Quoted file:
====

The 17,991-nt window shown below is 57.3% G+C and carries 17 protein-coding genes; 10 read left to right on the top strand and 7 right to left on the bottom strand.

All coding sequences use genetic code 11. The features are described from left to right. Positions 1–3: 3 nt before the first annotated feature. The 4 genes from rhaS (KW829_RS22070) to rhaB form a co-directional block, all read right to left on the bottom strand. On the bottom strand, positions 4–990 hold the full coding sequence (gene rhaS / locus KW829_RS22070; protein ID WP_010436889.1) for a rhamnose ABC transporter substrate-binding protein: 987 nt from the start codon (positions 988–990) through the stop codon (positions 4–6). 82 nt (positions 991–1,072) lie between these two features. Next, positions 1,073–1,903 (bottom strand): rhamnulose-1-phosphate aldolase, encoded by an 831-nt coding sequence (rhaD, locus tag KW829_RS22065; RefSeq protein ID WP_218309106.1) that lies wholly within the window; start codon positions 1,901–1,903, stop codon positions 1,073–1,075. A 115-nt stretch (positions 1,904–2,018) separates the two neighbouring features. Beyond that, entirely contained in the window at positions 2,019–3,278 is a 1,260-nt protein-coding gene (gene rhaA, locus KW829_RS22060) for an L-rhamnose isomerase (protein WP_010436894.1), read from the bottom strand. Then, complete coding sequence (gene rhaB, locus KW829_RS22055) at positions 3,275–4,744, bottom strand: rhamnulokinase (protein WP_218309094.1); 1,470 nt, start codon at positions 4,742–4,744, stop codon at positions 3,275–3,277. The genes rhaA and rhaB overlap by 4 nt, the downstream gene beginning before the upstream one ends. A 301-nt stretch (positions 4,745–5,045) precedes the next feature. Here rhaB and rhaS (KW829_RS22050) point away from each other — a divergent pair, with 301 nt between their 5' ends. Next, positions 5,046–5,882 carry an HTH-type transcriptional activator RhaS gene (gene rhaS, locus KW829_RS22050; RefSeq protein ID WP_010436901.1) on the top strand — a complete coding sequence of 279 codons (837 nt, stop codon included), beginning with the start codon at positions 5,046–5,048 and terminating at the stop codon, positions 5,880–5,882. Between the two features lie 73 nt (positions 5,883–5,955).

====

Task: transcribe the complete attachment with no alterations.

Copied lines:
The 17,991-nt window shown below is 57.3% G+C and carries 17 protein-coding genes; 10 read left to right on the top strand and 7 right to left on the bottom strand.

All coding sequences use genetic code 11. The features are described from left to right. Positions 1–3: 3 nt before the first annotated feature. The 4 genes from rhaS (KW829_RS22070) to rhaB form a co-directional block, all read right to left on the bottom strand. On the bottom strand, positions 4–990 hold the full coding sequence (gene rhaS / locus KW829_RS22070; protein ID WP_010436889.1) for a rhamnose ABC transporter substrate-binding protein: 987 nt from the start codon (positions 988–990) through the stop codon (positions 4–6). 82 nt (positions 991–1,072) lie between these two features. Next, positions 1,073–1,903 (bottom strand): rhamnulose-1-phosphate aldolase, encoded by an 831-nt coding sequence (rhaD, locus tag KW829_RS22065; RefSeq protein ID WP_218309106.1) that lies wholly within the window; start codon positions 1,901–1,903, stop codon positions 1,073–1,075. A 115-nt stretch (positions 1,904–2,018) separates the two neighbouring features. Beyond that, entirely contained in the window at positions 2,019–3,278 is a 1,260-nt protein-coding gene (gene rhaA, locus KW829_RS22060) for an L-rhamnose isomerase (protein WP_010436894.1), read from the bottom strand. Then, complete coding sequence (gene rhaB, locus KW829_RS22055) at positions 3,275–4,744, bottom strand: rhamnulokinase (protein WP_218309094.1); 1,470 nt, start codon at positions 4,742–4,744, stop codon at positions 3,275–3,277. The genes rhaA and rhaB overlap by 4 nt, the downstream gene beginning before the upstream one ends. A 301-nt stretch (positions 4,745–5,045) precedes the next feature. Here rhaB and rhaS (KW829_RS22050) point away from each other — a divergent pair, with 301 nt between their 5' ends. Next, positions 5,046–5,882 carry an HTH-type transcriptional activator RhaS gene (gene rhaS, locus KW829_RS22050; RefSeq protein ID WP_010436901.1) on the top strand — a complete coding sequence of 279 codons (837 nt, stop codon included), beginning with the start codon at positions 5,046–5,048 and terminating at the stop codon, positions 5,880–5,882. Between the two features lie 73 nt (positions 5,883–5,955).